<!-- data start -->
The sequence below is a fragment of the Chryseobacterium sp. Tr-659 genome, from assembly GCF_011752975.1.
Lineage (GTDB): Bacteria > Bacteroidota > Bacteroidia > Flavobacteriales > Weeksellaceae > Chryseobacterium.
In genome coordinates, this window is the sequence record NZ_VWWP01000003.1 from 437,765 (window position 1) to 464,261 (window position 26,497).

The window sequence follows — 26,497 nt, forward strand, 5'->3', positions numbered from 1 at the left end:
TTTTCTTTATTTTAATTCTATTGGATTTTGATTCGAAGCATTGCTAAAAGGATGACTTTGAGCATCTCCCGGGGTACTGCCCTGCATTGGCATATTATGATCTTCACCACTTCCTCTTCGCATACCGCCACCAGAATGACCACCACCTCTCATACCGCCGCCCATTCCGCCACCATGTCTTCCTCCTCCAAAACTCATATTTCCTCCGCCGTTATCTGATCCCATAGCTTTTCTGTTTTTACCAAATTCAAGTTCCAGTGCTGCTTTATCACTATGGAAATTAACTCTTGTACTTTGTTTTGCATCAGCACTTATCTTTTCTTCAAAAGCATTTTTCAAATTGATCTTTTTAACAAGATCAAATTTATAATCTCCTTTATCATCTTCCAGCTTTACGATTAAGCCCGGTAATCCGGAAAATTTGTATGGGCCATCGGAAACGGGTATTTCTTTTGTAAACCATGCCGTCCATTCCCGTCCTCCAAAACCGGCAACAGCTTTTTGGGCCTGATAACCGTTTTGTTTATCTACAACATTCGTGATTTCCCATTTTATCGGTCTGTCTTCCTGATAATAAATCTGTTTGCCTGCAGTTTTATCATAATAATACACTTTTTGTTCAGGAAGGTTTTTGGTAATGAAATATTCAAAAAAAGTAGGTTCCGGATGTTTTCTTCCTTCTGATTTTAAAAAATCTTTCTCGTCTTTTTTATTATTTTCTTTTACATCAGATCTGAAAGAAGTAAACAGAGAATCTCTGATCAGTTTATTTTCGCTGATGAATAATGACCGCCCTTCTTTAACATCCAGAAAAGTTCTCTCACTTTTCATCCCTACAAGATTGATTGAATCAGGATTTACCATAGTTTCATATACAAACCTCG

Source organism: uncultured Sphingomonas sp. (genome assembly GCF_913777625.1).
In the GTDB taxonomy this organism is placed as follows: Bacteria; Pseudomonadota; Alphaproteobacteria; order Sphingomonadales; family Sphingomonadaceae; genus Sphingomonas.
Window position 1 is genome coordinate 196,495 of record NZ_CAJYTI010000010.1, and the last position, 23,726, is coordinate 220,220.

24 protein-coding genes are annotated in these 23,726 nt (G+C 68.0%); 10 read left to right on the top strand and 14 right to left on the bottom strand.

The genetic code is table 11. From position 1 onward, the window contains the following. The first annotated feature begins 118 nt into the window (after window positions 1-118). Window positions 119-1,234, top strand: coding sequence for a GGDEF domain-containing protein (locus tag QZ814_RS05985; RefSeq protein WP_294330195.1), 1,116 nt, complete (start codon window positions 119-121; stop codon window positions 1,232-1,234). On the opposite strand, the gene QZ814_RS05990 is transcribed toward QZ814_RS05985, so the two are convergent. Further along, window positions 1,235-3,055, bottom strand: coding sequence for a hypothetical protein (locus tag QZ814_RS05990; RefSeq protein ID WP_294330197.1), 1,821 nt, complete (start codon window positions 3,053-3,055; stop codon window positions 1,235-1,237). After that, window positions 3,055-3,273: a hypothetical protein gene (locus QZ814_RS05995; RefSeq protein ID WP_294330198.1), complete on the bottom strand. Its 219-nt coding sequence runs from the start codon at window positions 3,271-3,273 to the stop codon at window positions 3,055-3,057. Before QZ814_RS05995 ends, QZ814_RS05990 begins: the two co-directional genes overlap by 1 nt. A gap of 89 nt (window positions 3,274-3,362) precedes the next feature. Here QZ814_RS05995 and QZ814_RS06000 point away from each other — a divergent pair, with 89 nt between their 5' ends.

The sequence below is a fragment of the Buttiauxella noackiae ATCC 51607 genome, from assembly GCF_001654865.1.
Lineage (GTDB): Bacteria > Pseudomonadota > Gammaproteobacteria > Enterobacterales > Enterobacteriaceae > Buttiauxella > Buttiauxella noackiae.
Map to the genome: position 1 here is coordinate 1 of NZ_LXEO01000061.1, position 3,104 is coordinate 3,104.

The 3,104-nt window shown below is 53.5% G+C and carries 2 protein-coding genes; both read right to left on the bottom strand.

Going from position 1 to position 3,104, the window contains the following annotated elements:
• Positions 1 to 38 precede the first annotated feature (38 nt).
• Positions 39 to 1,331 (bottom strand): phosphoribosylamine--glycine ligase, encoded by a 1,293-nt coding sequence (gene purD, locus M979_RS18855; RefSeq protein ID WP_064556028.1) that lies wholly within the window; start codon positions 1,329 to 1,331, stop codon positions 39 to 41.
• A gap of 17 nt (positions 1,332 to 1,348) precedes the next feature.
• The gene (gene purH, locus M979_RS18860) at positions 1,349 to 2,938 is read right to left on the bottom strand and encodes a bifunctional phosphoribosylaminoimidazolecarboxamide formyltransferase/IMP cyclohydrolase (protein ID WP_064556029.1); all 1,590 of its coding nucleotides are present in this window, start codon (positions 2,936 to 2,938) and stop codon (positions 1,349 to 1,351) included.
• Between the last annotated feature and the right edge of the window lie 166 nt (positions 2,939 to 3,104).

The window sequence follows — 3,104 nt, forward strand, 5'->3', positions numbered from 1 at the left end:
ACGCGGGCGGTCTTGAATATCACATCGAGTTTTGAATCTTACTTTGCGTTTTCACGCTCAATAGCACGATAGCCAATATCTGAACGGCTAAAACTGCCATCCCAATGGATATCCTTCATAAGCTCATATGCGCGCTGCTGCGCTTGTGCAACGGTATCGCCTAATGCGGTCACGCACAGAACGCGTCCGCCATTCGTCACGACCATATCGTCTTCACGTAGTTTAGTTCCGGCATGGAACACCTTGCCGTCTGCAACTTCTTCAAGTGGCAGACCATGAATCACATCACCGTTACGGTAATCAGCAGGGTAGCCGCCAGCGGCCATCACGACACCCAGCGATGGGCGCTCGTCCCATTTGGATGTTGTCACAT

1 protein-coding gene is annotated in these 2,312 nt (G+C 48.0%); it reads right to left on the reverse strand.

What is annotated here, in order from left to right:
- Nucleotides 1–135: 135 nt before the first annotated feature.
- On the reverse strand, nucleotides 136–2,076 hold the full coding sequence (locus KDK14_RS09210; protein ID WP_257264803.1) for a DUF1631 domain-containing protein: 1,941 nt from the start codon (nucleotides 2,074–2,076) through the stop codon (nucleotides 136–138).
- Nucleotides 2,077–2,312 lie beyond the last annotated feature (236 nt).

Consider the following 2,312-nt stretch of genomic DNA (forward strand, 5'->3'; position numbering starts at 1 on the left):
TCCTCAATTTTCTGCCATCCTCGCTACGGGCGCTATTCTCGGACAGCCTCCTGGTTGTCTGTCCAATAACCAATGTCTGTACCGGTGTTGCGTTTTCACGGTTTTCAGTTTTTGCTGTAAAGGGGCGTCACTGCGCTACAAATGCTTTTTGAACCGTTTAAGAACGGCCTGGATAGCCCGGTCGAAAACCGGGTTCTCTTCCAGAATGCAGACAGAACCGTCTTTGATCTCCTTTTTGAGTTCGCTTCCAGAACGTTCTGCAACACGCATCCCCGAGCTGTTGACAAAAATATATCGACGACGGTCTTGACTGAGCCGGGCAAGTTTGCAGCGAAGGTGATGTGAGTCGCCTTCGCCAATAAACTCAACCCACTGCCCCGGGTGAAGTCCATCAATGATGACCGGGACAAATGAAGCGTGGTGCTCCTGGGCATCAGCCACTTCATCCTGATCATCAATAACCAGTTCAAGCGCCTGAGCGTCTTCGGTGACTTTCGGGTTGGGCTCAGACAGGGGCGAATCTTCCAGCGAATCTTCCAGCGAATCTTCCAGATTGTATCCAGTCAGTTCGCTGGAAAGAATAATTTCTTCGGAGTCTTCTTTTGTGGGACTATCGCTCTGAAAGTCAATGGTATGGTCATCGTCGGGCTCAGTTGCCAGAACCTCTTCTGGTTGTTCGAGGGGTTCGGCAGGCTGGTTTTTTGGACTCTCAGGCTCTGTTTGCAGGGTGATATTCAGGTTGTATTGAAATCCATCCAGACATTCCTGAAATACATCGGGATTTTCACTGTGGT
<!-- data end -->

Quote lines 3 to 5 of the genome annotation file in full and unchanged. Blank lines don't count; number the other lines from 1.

In genome coordinates, this window is the sequence record NZ_VWWP01000003.1 from 437,765 (window position 1) to 464,261 (window position 26,497).

The window sequence follows — 26,497 nt, forward strand, 5'->3', positions numbered from 1 at the left end:
TTTTCTTTATTTTAATTCTATTGGATTTTGATTCGAAGCATTGCTAAAAGGATGACTTTGAGCATCTCCCGGGGTACTGCCCTGCATTGGCATATTATGATCTTCACCACTTCCTCTTCGCATACCGCCACCAGAATGACCACCACCTCTCATACCGCCGCCCATTCCGCCACCATGTCTTCCTCCTCCAAAACTCATATTTCCTCCGCCGTTATCTGATCCCATAGCTTTTCTGTTTTTACCAAATTCAAGTTCCAGTGCTGCTTTATCACTATGGAAATTAACTCTTGTACTTTGTTTTGCATCAGCACTTATCTTTTCTTCAAAAGCATTTTTCAAATTGATCTTTTTAACAAGATCAAATTTATAATCTCCTTTATCATCTTCCAGCTTTACGATTAAGCCCGGTAATCCGGAAAATTTGTATGGGCCATCGGAAACGGGTATTTCTTTTGTAAACCATGCCGTCCATTCCCGTCCTCCAAAACCGGCAACAGCTTTTTGGGCCTGATAACCGTTTTGTTTATCTACAACATTCGTGATTTCCCATTTTATCGGTCTGTCTTCCTGATAATAAATCTGTTTGCCTGCAGTTTTATCATAATAATACACTTTTTGTTCAGGAAGGTTTTTGGTAATGAAATATTCAAAAAAAGTAGGTTCCGGATGTTTTCTTCCTTCTGATTTTAAAAAATCTTTCTCGTCTTTTTTATTATTTTCTTTTACATCAGATCTGAAAGAAGTAAACAGAGAATCTCTGATCAGTTTATTTTCGCTGATGAATAATGACCGCCCTTCTTTAACATCCAGAAAAGTTCTCTCACTTTTCATCCCTACAAGATTGATTGAATCAGGATTTACCATAGTTTCATATACAAACCTCG